Spanish Old Master Drawings


Pellegrino Tibaldi. Workshop of

(Puria di Valsolda, Lombardy, 1527-Milan, 1596)

  • Date: c. 1586-1594
  • Pen with sepia ink and sepia wash on laid paper
  • 245 x 171 mm
  • Inscribed: “Peregrin de Bolonia/pª el escorial” (in ink, lower left corner); “Peregrino de Bolonia para la Libreria del Escorial” (in ink, on the mount, lower left)

A key period in Spanish art history was initiated with the construction of the monastery of El Escorial on the orders of Philip II. The arrival of a significant number of Italian artists, commissioned by the monarch to decorate the building, brought about a rethinking of Spanish art which was particularly significant in the field of drawing. The first Italian artists to arrive were the Florentines Romulo Cincinnato and Patricio Cajés, contracted by Luis de Requesens in Rome in 1567. That same year saw the arrival at the Spanish Court of the Genoese painters Giovanni Battista Castello, known as Il Bergamasco, his son Fabrizio Castello, his stepson Niccolò Granello, and Francesco de Urbino. It was not until 1583 that Luca Cambiaso arrived, followed two years later by the celebrated Federico Zuccaro. The year 1586 saw the arrival of the Milanese painter Pellegrino Tibaldi and his young pupil Bartolomé Carducho. Many of these artists settled permanently in Spain, marrying and starting their own families, from which emerged some of the most important artists of the first half of the 17th century.

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The present drawing should be located within the fascinating and diverse context of this world of Italian artists in Spain. It has an old inscription in pen at the bottom left that reads “Peregrin de Bolonia/pª el escorial”. 1 As noted above, Tibaldi arrived in El Escorial in August 1586 where he embarked on the execution of some of the frescoes on Scenes from the Life of Christ for the Cloister of the Evangelists. However, his most important undertaking would be the fresco decoration of the monastery’s library, a major project in which he was assisted by his pupil Bartolomé Carducho and by the Genoese painters Niccolò Granello and Fabrizio Castello. Tibaldi worked there until early 1592, returning to his native Milan two years later. 2

The technique of this drawing, executed in an incisive manner in pen with light wash, is closely comparable to other sketches by the artist. The subtlety of the washes is similar, for example, to the Ecce Homo in the British Museum, London, and to the Explanatory Sketch for the Decoration of the Library of El Escorial (also British Museum). 3 The latter reveals a similar approach to the pen strokes, particularly in the hands and folds of the figure’s mantle. In addition, the present figure type, which is solid and volumetric in the manner of Michelangelo, recalls Tibaldi’s models. However, certain weaknesses suggest that this drawing may in part be the work of an assistant or workshop employee.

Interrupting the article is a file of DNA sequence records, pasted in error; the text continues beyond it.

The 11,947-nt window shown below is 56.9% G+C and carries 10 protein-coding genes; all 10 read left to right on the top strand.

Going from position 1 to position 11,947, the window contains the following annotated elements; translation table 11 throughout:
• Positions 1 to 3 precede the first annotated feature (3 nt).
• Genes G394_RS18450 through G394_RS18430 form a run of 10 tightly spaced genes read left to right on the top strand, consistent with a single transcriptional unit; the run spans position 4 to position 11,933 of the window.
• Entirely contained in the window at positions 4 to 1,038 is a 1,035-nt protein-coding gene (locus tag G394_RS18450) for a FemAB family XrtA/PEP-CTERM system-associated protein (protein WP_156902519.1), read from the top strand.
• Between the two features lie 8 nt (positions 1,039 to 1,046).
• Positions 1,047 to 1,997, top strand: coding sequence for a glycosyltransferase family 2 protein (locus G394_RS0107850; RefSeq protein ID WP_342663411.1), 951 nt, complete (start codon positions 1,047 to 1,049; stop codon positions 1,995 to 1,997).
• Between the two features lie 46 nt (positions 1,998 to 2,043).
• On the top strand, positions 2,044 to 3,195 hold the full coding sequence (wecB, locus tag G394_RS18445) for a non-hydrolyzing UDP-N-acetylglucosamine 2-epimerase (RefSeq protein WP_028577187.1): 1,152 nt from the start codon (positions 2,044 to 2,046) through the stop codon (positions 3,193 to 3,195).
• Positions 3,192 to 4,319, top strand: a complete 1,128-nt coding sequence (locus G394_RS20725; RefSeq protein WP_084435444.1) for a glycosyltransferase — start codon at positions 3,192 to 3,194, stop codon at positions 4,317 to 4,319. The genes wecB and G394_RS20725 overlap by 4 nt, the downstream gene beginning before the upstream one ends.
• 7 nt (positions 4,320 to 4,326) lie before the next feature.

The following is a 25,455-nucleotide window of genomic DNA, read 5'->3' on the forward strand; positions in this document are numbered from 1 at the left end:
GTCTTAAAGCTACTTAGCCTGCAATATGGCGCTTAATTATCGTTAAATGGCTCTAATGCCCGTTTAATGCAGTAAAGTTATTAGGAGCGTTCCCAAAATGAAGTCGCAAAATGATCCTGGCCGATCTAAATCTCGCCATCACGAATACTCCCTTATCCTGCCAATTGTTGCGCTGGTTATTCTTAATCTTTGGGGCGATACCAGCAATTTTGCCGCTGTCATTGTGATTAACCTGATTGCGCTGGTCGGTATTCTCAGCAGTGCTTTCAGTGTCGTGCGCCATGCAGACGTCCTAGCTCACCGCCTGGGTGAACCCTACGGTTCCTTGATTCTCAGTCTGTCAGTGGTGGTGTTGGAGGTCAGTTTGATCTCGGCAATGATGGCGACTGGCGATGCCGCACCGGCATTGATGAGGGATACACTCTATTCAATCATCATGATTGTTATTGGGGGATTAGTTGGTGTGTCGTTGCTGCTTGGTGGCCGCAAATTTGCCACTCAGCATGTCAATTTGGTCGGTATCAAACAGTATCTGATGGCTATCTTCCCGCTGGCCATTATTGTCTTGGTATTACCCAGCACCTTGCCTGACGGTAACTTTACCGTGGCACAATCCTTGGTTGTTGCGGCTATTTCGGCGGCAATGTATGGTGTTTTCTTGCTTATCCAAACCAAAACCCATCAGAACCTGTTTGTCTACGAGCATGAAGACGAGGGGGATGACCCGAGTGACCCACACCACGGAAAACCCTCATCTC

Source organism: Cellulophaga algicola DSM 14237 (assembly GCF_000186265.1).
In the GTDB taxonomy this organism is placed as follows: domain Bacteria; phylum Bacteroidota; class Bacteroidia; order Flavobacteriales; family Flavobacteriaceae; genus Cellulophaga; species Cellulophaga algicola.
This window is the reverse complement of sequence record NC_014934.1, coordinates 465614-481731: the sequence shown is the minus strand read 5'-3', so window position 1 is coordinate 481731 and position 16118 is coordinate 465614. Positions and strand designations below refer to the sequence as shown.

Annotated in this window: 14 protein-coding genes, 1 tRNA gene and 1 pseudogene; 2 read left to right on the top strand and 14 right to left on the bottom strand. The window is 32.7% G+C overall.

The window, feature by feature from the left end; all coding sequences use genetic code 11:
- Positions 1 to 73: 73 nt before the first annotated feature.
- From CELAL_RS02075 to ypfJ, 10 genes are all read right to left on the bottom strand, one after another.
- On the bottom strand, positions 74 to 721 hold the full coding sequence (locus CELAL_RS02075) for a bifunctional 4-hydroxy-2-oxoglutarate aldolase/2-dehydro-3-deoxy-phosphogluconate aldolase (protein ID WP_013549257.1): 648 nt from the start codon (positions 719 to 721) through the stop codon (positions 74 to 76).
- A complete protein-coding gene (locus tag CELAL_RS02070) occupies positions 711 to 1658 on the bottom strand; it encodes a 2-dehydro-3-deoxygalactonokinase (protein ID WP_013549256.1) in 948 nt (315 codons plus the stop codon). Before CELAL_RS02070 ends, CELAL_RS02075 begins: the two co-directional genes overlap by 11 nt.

A close examination of this drawing reveals how the principal figure was intended to depict a Sibyl. She is seated, looking away to the left. Resting one leg on a small plinth, she points to the right. The lighting enters from the left and casts a strong shadow over the left arm, which is set akimbo. These elements, combined with the powerfully volumetric nature of this mature female figure, may suggest that it was intended for one of the powerful allegorical figures representing Dialectic, Arithmetic or Philosophy depicted in the library’s frescoes. However, it would appear that the artist immediately decided to modify his initial iconographic conception in order to turn the figure into an allegory of Fortitude for another, unidentified room. This explains the appearance of the column, which is Fortitude’s traditional attribute, located on the left in a secondary position, almost hidden in the shade and with no light falling on it. 4 It seems plausible to suggest that the artist’s intention was to adapt this figure to one of the rooms of the type painted by Francesco de Urbino in the monastery’s Chapterhouse, which has allegorical figures of Fortitude and Charity painted between 1581 and 1582. Another reference point may be the figures of Meditation and the Figure crowned with Laurel, painted by Niccolò Granello and Fabrizio Castello for the Ante-sacristy between 1583 and 1584.

[1] In addition, there is a modern inscription reading “Peregrino de Bolonia para la Libreria del Escorial” on the sheet of paper on which this drawing is laid down.

[2] For the decoration of the ceiling, see Béguin, Sylvie, “Pellegrino Tibaldi” in Dibujos italianos para El Escorial. Madrid, Nerea, 1995, pp. 92ff. This article includes the bibliography on the decoration and symbolic meaning of the library’s frescoes.

[3] Carmen García-Frías detects the involvement of Bartolomé Carducho in the London drawing. In: Béguin, Sylvie, “Pellegrino Tibaldi” in Dibujos italianos para El Escorial. Madrid, Nerea, 1995, p. 93.

[4] Cesare Ripa comments on the figure of Fortitude: “This woman leans against a column as it is the strongest element in a building and the one that supports the others”. Ripa, Cesare, Iconologia. Rome, 1593 [Ed. Madrid, Akal, 1987, vol. I, p. 437].

[5] For these figures, see: Giampaolo, Mario di, Los frescos italianos de El Escorial. Madrid, Electa, 1993.